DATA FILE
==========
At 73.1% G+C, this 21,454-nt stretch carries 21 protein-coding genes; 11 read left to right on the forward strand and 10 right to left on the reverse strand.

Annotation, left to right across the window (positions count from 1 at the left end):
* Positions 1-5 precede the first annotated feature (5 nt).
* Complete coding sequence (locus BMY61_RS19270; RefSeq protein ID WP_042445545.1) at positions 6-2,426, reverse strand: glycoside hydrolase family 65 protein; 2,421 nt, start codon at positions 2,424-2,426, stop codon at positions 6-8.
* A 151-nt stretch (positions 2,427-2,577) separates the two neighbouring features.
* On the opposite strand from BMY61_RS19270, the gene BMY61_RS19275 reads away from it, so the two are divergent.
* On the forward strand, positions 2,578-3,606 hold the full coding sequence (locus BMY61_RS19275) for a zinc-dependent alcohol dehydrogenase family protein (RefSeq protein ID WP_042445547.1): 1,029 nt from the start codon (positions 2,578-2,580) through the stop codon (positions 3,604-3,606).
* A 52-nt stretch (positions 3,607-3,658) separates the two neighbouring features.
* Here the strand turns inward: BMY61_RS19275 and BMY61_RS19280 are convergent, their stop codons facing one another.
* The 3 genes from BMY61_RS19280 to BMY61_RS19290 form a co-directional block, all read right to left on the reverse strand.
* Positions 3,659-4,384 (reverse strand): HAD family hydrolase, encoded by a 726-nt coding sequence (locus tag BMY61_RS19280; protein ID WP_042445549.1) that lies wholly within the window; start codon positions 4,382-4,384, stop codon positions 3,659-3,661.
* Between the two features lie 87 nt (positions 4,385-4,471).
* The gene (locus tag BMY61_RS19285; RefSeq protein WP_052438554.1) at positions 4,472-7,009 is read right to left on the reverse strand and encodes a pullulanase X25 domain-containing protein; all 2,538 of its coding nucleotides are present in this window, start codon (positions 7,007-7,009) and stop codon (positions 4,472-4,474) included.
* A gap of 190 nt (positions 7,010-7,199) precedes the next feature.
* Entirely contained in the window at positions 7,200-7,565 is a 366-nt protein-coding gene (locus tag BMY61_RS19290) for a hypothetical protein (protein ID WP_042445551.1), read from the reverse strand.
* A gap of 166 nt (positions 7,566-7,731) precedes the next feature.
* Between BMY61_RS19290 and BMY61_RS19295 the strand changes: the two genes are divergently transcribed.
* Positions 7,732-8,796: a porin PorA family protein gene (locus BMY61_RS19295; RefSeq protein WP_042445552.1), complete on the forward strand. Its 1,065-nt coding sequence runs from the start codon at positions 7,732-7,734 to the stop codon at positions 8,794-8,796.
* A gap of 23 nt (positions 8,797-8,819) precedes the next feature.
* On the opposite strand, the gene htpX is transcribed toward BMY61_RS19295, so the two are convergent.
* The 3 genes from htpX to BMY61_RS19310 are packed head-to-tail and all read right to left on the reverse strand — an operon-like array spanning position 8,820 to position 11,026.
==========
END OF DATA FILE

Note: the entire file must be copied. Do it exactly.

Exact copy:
At 73.1% G+C, this 21,454-nt stretch carries 21 protein-coding genes; 11 read left to right on the forward strand and 10 right to left on the reverse strand.

Annotation, left to right across the window (positions count from 1 at the left end):
* Positions 1-5 precede the first annotated feature (5 nt).
* Complete coding sequence (locus BMY61_RS19270; RefSeq protein ID WP_042445545.1) at positions 6-2,426, reverse strand: glycoside hydrolase family 65 protein; 2,421 nt, start codon at positions 2,424-2,426, stop codon at positions 6-8.
* A 151-nt stretch (positions 2,427-2,577) separates the two neighbouring features.
* On the opposite strand from BMY61_RS19270, the gene BMY61_RS19275 reads away from it, so the two are divergent.
* On the forward strand, positions 2,578-3,606 hold the full coding sequence (locus BMY61_RS19275) for a zinc-dependent alcohol dehydrogenase family protein (RefSeq protein ID WP_042445547.1): 1,029 nt from the start codon (positions 2,578-2,580) through the stop codon (positions 3,604-3,606).
* A 52-nt stretch (positions 3,607-3,658) separates the two neighbouring features.
* Here the strand turns inward: BMY61_RS19275 and BMY61_RS19280 are convergent, their stop codons facing one another.
* The 3 genes from BMY61_RS19280 to BMY61_RS19290 form a co-directional block, all read right to left on the reverse strand.
* Positions 3,659-4,384 (reverse strand): HAD family hydrolase, encoded by a 726-nt coding sequence (locus tag BMY61_RS19280; protein ID WP_042445549.1) that lies wholly within the window; start codon positions 4,382-4,384, stop codon positions 3,659-3,661.
* Between the two features lie 87 nt (positions 4,385-4,471).
* The gene (locus tag BMY61_RS19285; RefSeq protein WP_052438554.1) at positions 4,472-7,009 is read right to left on the reverse strand and encodes a pullulanase X25 domain-containing protein; all 2,538 of its coding nucleotides are present in this window, start codon (positions 7,007-7,009) and stop codon (positions 4,472-4,474) included.
* A gap of 190 nt (positions 7,010-7,199) precedes the next feature.
* Entirely contained in the window at positions 7,200-7,565 is a 366-nt protein-coding gene (locus tag BMY61_RS19290) for a hypothetical protein (protein ID WP_042445551.1), read from the reverse strand.
* A gap of 166 nt (positions 7,566-7,731) precedes the next feature.
* Between BMY61_RS19290 and BMY61_RS19295 the strand changes: the two genes are divergently transcribed.
* Positions 7,732-8,796: a porin PorA family protein gene (locus BMY61_RS19295; RefSeq protein WP_042445552.1), complete on the forward strand. Its 1,065-nt coding sequence runs from the start codon at positions 7,732-7,734 to the stop codon at positions 8,794-8,796.
* A gap of 23 nt (positions 8,797-8,819) precedes the next feature.
* On the opposite strand, the gene htpX is transcribed toward BMY61_RS19295, so the two are convergent.
* The 3 genes from htpX to BMY61_RS19310 are packed head-to-tail and all read right to left on the reverse strand — an operon-like array spanning position 8,820 to position 11,026.